Report: More Workers Face Unstable Earnings and Wages

Report Proposes Reforms to Cushion Income Volatility Shocks

New York, NY—Many part-time or “gig economy” workers are struggling to get by on unstable earnings and wages that vary significantly from week to week or month to month. New data on earnings instability and income volatility in the years during and after the Great Recession reveal that the problem is much worse than commonly understood, according to a new report published today by The Century Foundation in collaboration with the National Employment Law Project.

“Many workers today can no longer count on a steady 40-hour-a-week job,” said Andrew Stettner, senior fellow at The Century Foundation and report co-author. “Our report finds that economic insecurity is touching Americans from all backgrounds, whether they are working or not. Given the changes happening in our economy, it’s past time for our safety net to evolve to find new ways to help cushion the shock of income volatility.”

The report, A New Safety Net for an Era of Unstable Earnings, takes a deep-dive look at earnings in the years during and after the Great Recession, with an original analysis of census data from the Survey of Income and Program Participation. The analysis focuses on month-to-month earnings of primary earners (breadwinners) in a representative sample of U.S. households. It finds:

  • Primary earners in three out of five families experienced a month-to-month earnings drop of at least 50 percent at some point between 2008 and 2013.
  • A typical worker’s earnings were extremely variable during this period. The average month-to-month variation for an individual earner was $2,300 to $2,600.

The analysis goes further with a first-ever use of the Gini coefficient (typically used to measure inequality between families) to instead measure the extent to which an individual’s own earnings are unequal from month to month. It finds:

  • Earnings volatility is strongly related to household hardship. Workers with the most volatile earnings are 31 percent more likely to experience poverty than those with stable earnings, and holding other factors constant, are 14 percent more likely to need some form of means-tested public assistance.
  • Those broadly working in the nonstandard workforce or “gig economy” have earnings that are nearly two times more unequal than standard workers.

The report seeks to expand the conversation about the type of earnings insurance that could be provided to workers experiencing volatility in hours and wages through the unemployment insurance system, the nation’s first responder to economic distress.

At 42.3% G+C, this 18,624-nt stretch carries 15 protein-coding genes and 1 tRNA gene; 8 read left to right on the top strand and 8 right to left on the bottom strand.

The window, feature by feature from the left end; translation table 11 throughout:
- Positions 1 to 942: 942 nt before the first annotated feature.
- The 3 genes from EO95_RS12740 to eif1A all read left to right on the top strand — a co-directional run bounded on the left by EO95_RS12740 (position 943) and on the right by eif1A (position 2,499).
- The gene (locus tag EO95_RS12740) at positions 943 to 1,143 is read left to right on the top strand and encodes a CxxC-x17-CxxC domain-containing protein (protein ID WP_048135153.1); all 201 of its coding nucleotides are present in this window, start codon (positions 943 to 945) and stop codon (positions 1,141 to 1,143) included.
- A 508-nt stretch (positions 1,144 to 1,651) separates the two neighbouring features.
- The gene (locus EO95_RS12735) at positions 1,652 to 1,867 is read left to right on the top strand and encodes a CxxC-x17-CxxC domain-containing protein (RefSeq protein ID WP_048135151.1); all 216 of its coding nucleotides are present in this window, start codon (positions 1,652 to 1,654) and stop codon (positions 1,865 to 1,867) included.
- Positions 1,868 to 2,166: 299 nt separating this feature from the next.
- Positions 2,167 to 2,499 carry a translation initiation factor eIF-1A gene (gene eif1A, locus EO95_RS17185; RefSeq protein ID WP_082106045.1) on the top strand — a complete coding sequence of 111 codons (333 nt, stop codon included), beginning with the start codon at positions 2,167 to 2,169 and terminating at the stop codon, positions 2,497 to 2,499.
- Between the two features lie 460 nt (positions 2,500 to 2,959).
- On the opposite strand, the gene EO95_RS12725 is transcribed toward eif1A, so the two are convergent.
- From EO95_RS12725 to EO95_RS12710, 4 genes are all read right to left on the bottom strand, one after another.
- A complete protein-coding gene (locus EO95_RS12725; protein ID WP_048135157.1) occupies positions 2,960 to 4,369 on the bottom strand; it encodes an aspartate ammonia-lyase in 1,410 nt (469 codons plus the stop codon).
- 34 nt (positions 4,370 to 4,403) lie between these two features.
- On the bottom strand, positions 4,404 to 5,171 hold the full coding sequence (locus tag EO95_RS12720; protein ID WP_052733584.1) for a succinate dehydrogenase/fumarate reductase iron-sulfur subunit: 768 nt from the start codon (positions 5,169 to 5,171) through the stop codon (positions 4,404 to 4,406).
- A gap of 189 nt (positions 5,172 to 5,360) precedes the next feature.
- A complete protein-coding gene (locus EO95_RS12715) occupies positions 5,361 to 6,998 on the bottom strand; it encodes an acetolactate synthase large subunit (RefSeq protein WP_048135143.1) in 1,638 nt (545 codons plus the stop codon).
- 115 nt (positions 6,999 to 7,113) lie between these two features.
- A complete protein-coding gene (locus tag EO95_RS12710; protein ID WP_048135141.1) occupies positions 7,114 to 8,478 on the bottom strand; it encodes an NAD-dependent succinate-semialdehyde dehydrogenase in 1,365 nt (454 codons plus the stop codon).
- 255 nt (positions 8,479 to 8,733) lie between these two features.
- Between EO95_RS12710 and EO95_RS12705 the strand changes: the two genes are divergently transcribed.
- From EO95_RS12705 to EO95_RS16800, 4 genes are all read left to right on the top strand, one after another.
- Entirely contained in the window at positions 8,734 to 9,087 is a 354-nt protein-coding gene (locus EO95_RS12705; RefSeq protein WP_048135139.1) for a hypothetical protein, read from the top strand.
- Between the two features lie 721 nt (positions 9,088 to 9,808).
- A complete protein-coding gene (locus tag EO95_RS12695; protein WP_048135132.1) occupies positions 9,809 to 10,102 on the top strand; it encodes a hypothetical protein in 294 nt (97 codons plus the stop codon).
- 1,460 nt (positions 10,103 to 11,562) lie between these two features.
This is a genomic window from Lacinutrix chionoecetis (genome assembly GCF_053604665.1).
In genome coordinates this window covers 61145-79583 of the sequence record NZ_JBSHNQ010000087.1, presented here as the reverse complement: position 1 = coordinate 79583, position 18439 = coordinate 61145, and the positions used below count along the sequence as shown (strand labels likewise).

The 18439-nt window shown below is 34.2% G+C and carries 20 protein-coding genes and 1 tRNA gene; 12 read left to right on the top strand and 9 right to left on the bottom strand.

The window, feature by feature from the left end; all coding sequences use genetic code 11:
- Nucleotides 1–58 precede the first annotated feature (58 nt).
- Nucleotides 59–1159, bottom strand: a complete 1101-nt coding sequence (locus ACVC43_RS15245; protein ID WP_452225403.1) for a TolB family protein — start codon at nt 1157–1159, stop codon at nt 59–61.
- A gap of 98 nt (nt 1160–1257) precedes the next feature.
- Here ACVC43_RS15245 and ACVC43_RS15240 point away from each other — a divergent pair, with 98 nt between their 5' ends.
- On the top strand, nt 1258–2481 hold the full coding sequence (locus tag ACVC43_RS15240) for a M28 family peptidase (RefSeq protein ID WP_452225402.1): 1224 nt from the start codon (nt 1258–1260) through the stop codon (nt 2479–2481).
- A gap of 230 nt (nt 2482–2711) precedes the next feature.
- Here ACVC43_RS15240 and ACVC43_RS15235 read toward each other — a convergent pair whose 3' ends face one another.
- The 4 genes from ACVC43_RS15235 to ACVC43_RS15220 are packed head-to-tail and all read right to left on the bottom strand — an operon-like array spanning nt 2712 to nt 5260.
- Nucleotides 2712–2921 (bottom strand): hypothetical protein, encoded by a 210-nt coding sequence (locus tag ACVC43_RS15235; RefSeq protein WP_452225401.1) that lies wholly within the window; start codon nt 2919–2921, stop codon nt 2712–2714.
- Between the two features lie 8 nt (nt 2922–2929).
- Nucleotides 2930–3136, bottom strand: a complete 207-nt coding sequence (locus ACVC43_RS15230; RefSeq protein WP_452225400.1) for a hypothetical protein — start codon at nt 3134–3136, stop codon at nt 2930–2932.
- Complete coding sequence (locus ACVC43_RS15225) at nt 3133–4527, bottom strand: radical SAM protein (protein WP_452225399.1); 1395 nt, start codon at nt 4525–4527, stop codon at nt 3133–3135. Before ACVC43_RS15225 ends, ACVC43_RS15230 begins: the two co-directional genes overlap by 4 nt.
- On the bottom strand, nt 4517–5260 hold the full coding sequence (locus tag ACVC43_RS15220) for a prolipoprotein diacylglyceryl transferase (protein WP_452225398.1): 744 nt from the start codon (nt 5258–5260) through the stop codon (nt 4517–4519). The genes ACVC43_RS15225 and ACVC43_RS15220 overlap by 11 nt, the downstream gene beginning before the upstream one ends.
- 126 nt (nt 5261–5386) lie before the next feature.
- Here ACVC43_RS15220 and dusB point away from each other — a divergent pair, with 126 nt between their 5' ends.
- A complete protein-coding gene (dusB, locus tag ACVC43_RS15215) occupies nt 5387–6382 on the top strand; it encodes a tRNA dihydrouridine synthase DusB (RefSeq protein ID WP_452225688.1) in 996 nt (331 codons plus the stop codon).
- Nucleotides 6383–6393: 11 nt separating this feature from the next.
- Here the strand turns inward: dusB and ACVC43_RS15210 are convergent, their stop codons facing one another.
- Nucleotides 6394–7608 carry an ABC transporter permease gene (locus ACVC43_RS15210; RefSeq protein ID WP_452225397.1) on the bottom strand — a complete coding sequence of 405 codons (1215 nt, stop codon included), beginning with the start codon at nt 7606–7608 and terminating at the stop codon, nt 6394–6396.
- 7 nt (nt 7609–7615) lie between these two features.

George Wentworth, senior counsel at the National Employment Law Project and report co-author, said: “The nation’s unemployment insurance program was generally designed to provide partial wage replacement for traditional workers who involuntarily lose full-time employment until they find another full-time job. But today, millions of Americans are trying to make ends meet relying on part-time jobs and ‘gig economy’ work with hours and wages that are uncertain from week to week. The unemployment insurance system can and should work better for those people who are working hardest to get back up the economic ladder.”

The problem of underemployment is growing. Last week, the Economic Policy Institute published new research by Penn State economics professor Lonnie Golden that found the number of Americans involuntarily working part-time has increased by 44.6 percent since 2007.

Today’s report, co-authored by TCF’s Stettner and Michael Cassidy, and NELP’s Wentworth, details three primary recommendations to reform and expand the nation’s unemployment safety net to better address the needs of underemployed workers:

  • Improve partial unemployment benefits to cover more workers whose hours are cut from full-time to part-time, or who take part-time jobs after losing full-time work.
  • Introduce a new program of “schedule insurance” based on the successful work-sharing program which experienced dramatic growth during the recession. Schedule insurance would enable employers who commit to full-time scheduling to provide their employees with prorated unemployment insurance benefits to partially compensate for lost wages associated with a schedule change.
  • Extend unemployment benefits to freelance workers through a pilot program that would enlist entrepreneurial support programs to help distressed freelancers.

A New Safety Net for an Era of Unstable Earnings


The Century Foundation is a progressive, nonpartisan think tank that seeks to foster opportunity, reduce inequality, and promote security at home and abroad. For more information, visit

The National Employment Law Project is a non-partisan, not-for-profit organization that conducts research and advocates on issues affecting low-wage and unemployed workers. For more about NELP, visit

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